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We asked three relationship experts to weigh in on the rule - and their responses were surprising.Relationship expert Susan Winter said, “I find it amusing that there’s an equation for the ‘optimal’ age gap in love.560 BCE; but some scholars have termed his reasoning inadequate, and the history may have been further extended in the post-exilic period.Scholars recognise three "sections" in the Book of Isaiah: Proto-Isaiah (the original 8th century Isaiah); Deutero-Isaiah (an anonymous prophet living in Babylon during the exile); and Trito-Isaiah (an anonymous author or authors in Jerusalem immediately after the exile).The collected book of Psalms was possibly given its modern shape and division into five parts in the post-exilic period, although it continued to be revised and expanded well into Hellenistic and even Roman times.2nd century BCE, as Baruch uses Sirach (written c.180 BCE) and is in turn used by the Psalms of Solomon (mid-1st century BCE). 6:1–73 of the Book of Baruch, is sometimes considered a separate book.The Book of Jeremiah exists in two versions, Greek (the version used in Orthodox Christian Bibles) and Hebrew (Jewish, Catholic and Protestant Bibles), with the Greek representing the earlier version.The Greek version was probably finalised in the early Persian period and translated into Greek in the 3rd century BCE, and the Hebrew version dates from some point between then and the 2nd century BCE.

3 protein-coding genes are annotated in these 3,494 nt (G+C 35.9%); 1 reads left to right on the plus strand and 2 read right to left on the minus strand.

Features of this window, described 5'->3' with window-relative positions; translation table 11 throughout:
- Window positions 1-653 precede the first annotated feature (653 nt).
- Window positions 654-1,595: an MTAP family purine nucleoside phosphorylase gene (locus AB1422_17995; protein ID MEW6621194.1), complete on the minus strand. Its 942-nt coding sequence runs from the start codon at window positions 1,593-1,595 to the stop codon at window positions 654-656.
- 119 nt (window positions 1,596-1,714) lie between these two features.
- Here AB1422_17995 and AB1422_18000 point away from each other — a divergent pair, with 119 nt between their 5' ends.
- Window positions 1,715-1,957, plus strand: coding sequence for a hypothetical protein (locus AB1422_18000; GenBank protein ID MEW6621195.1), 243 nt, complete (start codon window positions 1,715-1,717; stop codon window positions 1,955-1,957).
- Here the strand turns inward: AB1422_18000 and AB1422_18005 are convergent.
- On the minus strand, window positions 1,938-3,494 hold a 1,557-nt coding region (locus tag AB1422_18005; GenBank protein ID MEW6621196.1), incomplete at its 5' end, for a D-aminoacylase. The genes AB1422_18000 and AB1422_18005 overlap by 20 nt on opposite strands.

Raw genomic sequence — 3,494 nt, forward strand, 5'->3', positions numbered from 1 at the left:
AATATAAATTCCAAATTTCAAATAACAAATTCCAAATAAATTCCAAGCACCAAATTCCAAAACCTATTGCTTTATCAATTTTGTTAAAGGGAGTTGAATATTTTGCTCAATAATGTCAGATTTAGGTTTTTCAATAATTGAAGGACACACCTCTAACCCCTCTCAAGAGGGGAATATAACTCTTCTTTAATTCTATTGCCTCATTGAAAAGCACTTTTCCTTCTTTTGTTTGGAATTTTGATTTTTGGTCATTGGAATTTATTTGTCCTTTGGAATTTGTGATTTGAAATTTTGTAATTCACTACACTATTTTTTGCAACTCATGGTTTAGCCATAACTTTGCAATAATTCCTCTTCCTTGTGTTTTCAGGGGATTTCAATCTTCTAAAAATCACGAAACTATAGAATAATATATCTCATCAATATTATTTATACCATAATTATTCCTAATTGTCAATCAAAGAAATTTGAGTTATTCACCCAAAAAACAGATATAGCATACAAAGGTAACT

“Socially speaking in the western world, women have been granted liberty to unite with men five to 15 years older without anyone batting an eye.
Conversely, when a man chooses an older mate he’s apt to encounter judgement and discrimination,” Winter told us.
As for why she thinks the equation has endured for so long, Winter said, “There's no logical reason for this to be a ‘rule.’ Nor does this mathematical equation determine the 'optimal age gap.'” “However, you might note that the gap is larger than one would imagine.
This group of books, plus Deuteronomy, is called the "Deuteronomistic history" by scholars.
The proposal that they made up a unified work was first advanced by Martin Noth in 1943, and has been widely accepted.